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First up is the most obvious: partners who work contrasting shifts dont see each other nearly as often as they would like to! Recognize that loneliness may come, and strategize about how to effectively cope with it.A woman named Jess wrote a great piece for Offbeat Home and Life (2013) reaffirming that, no, these schedules arent ideal, especially at first, but there are perks.

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Bernstein (2014) writes that physical closeness, even without sex, stimulates the hormone oxytocin, which reduces stress and promotes bonding. Partners need to discuss and get onboard with that reality. Jess of Offbeat Home (2013) cautions that it can be tempting to wake up your partner to get him or her to spend time with you, and it can also be tempting to neglect sleep in favor of precious time together, but resist doing either of these in excess. ) can lead to chronic cycles of dysfunction and feud. Couples should write love notes often, so this isnt something different when ones partner goes on nights, but last year, when work schedules prevented couples from seeing one another for days on end, letters became more vivid and interesting, and couples will feel closer to one another. Ed., has Masters degrees in both education and mental health counseling from Youngstown State University in Youngstown, Ohio.

Tessina also spells out some great ways of resolving conflicts with schedule restrictions in the mix. In her Babble column Love on Opposite Shifts, Chaunie Brusie (2014) writes that a coworker was so resentful of her night shift-working husband seeming to sleep the day away that she started counting the hours he slept, only to find that he was sleeping normal amounts. Enjoy a higher quality of sleep: Theres evidence to suggest that couples sleeping separately can reduce sleep disturbances (BBC News, 2009; CBC News, 2013) and actually promote peace instead of escalating tensions based on differing sleep needs (Bernstein, 2014), so to boost all of our relationship-egos April, included references about sleeping separately in the list below. Sending picture texts or updates about your day, calling to say goodnight at a bedtime thats not your ownthese efforts can go a long way. She has worked as a social worker in an inpatient hospital, as a therapist assisting treatment teams, and has led intake, discharge, group sessions and summer programs.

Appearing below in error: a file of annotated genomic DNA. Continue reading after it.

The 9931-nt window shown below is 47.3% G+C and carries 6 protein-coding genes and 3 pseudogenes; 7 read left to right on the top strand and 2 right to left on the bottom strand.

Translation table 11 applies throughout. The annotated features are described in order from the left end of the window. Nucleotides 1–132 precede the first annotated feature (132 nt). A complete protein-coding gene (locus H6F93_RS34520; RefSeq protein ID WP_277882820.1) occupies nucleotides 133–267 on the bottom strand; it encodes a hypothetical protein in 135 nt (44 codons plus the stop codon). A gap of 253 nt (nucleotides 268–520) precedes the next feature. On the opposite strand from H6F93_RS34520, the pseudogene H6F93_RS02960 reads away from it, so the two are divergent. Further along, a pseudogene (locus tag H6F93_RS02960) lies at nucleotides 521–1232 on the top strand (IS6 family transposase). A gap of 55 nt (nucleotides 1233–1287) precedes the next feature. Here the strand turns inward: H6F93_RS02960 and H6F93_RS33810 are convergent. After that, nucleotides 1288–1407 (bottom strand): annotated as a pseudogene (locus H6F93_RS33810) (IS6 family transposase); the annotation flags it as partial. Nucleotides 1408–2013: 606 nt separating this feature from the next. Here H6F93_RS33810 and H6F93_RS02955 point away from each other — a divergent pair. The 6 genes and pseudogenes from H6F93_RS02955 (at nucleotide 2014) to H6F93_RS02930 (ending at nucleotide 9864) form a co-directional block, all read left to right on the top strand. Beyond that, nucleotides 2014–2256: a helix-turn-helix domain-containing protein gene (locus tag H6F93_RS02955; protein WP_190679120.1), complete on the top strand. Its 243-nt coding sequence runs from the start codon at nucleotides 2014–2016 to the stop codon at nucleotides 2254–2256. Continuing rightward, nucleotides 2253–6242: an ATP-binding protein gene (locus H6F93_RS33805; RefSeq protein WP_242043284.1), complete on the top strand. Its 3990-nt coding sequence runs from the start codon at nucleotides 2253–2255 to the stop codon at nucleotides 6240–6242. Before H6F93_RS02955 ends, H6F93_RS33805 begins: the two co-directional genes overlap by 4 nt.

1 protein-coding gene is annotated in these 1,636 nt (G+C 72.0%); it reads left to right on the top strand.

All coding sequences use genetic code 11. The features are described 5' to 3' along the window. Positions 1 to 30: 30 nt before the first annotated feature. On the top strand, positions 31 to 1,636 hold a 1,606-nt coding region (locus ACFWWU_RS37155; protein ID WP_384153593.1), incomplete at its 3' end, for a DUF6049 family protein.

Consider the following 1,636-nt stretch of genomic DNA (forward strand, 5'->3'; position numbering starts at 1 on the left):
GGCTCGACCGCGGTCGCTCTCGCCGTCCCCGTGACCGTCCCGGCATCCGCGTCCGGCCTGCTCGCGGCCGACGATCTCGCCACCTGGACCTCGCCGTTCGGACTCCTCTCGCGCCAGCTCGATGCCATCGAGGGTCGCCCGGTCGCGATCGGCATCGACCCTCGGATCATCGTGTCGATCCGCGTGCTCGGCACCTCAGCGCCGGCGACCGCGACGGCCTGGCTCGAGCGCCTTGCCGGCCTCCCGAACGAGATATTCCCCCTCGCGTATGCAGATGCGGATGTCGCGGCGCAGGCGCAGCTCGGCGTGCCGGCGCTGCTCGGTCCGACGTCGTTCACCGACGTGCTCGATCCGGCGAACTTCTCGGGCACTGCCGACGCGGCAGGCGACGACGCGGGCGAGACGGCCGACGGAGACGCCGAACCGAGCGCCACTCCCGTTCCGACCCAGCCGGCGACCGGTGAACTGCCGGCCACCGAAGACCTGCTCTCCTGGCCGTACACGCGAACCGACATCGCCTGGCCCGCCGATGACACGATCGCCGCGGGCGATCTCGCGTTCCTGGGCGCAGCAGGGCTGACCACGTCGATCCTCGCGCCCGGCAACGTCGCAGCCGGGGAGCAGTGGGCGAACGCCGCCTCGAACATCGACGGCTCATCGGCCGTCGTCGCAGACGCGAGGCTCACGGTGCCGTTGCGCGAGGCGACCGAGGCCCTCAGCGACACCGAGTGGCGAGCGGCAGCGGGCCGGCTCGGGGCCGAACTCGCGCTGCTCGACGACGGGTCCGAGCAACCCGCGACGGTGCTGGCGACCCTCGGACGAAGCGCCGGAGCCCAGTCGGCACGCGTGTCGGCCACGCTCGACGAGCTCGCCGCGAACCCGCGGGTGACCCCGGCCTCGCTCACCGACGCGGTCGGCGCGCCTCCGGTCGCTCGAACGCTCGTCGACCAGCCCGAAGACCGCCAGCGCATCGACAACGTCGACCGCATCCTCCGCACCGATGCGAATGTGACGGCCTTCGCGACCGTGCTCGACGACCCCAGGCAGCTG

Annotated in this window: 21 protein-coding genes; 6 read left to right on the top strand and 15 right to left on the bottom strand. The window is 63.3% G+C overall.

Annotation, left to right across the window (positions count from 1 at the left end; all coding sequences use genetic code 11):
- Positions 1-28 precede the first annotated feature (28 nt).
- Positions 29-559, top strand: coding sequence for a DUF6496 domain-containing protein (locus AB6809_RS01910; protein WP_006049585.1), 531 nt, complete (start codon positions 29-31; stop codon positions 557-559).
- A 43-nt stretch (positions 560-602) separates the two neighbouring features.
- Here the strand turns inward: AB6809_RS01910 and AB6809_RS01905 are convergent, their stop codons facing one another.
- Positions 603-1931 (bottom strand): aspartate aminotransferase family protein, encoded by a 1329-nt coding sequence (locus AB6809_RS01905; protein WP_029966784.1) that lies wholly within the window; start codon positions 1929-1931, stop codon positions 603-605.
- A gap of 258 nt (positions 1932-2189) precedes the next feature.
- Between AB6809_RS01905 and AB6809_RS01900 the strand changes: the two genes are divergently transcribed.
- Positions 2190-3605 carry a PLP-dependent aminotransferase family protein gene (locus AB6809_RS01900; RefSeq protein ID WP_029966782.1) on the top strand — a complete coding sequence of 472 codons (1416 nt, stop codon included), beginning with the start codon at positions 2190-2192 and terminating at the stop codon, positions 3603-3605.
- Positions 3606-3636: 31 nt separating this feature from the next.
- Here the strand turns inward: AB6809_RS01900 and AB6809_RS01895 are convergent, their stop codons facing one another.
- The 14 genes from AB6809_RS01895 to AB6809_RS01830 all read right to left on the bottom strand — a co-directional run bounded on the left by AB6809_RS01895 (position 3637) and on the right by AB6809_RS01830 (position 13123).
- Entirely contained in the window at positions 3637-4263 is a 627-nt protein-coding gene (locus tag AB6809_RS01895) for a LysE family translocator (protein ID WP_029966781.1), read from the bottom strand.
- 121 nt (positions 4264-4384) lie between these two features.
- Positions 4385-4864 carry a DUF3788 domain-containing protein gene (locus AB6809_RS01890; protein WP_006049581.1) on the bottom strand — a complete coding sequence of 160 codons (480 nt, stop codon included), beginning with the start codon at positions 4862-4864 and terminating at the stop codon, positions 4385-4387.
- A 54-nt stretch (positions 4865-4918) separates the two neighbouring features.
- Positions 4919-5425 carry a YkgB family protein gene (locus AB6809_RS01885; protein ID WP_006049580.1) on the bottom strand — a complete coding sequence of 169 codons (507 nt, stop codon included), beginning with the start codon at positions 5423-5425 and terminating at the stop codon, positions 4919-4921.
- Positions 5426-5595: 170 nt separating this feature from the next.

I know that this largely excludes the effects of working nights on circadian rhythm and that its nearly impossible to revel in the silver lining when your arrangement isnt one youve chosen for this reason, but its still worth noting. Kirkwood has over 26 years experience as a middle and high teacher and counselor in both Ohio and Florida.

She has worked as the dean for a guidance department of a K-8 school specializing in PBS (Positive Behavior Support) and peer mediation.

As well as a lead English instructor for Broward County Schools in Florida, where she was instrumental in mentoring new staff in the area of raising freshman and sophomore state scores in reading and writing.

She also has experience leading weekly court ordered parenting classes, directed at addressing school attendance issues; and has worked with inner city families as a liaison, uniting counselors, school staff and parents.

Her new journey takes her from the shoes of educator to boots of an author and speaker, grounded in her love of the mental health field as well as sharing her personal struggles with love.

The potential of living parallel lives with the partner, with no intersection or coming together- is a problem that people who work the grave shift have to solve.

Most people in healthy relationships strive to avoid this possibility.

But what do they do when their schedules dont line up?

To keep a complex topic simple, April Kirkwood, came up with a top five tip list of common challenges and issues of contention for partners who work conflicting day/night combinations.

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